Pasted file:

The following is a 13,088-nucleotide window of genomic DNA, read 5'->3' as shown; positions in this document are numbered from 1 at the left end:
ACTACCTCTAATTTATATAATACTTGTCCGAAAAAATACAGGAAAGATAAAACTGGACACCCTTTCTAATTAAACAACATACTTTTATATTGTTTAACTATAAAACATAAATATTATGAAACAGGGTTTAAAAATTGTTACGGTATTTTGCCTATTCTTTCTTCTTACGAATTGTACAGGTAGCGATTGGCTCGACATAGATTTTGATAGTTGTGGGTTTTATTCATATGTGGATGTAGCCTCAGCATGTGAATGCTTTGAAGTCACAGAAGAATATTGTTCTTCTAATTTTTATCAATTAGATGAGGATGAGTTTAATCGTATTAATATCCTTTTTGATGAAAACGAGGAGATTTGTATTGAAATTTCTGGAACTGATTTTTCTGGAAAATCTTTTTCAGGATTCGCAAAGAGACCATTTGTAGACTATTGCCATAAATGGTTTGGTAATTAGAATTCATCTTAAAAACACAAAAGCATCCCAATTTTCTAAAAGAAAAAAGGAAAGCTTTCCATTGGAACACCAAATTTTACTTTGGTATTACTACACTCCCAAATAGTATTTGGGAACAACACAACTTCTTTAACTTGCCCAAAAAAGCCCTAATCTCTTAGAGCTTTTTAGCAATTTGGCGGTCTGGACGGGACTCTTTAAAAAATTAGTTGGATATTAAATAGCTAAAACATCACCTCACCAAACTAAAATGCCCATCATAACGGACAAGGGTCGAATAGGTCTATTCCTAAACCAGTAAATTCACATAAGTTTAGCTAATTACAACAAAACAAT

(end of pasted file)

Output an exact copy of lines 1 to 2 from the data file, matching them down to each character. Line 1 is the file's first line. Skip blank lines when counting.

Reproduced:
The following is a 13,088-nucleotide window of genomic DNA, read 5'->3' as shown; positions in this document are numbered from 1 at the left end:
ACTACCTCTAATTTATATAATACTTGTCCGAAAAAATACAGGAAAGATAAAACTGGACACCCTTTCTAATTAAACAACATACTTTTATATTGTTTAACTATAAAACATAAATATTATGAAACAGGGTTTAAAAATTGTTACGGTATTTTGCCTATTCTTTCTTCTTACGAATTGTACAGGTAGCGATTGGCTCGACATAGATTTTGATAGTTGTGGGTTTTATTCATATGTGGATGTAGCCTCAGCATGTGAATGCTTTGAAGTCACAGAAGAATATTGTTCTTCTAATTTTTATCAATTAGATGAGGATGAGTTTAATCGTATTAATATCCTTTTTGATGAAAACGAGGAGATTTGTATTGAAATTTCTGGAACTGATTTTTCTGGAAAATCTTTTTCAGGATTCGCAAAGAGACCATTTGTAGACTATTGCCATAAATGGTTTGGTAATTAGAATTCATCTTAAAAACACAAAAGCATCCCAATTTTCTAAAAGAAAAAAGGAAAGCTTTCCATTGGAACACCAAATTTTACTTTGGTATTACTACACTCCCAAATAGTATTTGGGAACAACACAACTTCTTTAACTTGCCCAAAAAAGCCCTAATCTCTTAGAGCTTTTTAGCAATTTGGCGGTCTGGACGGGACTCTTTAAAAAATTAGTTGGATATTAAATAGCTAAAACATCACCTCACCAAACTAAAATGCCCATCATAACGGACAAGGGTCGAATAGGTCTATTCCTAAACCAGTAAATTCACATAAGTTTAGCTAATTACAACAAAACAAT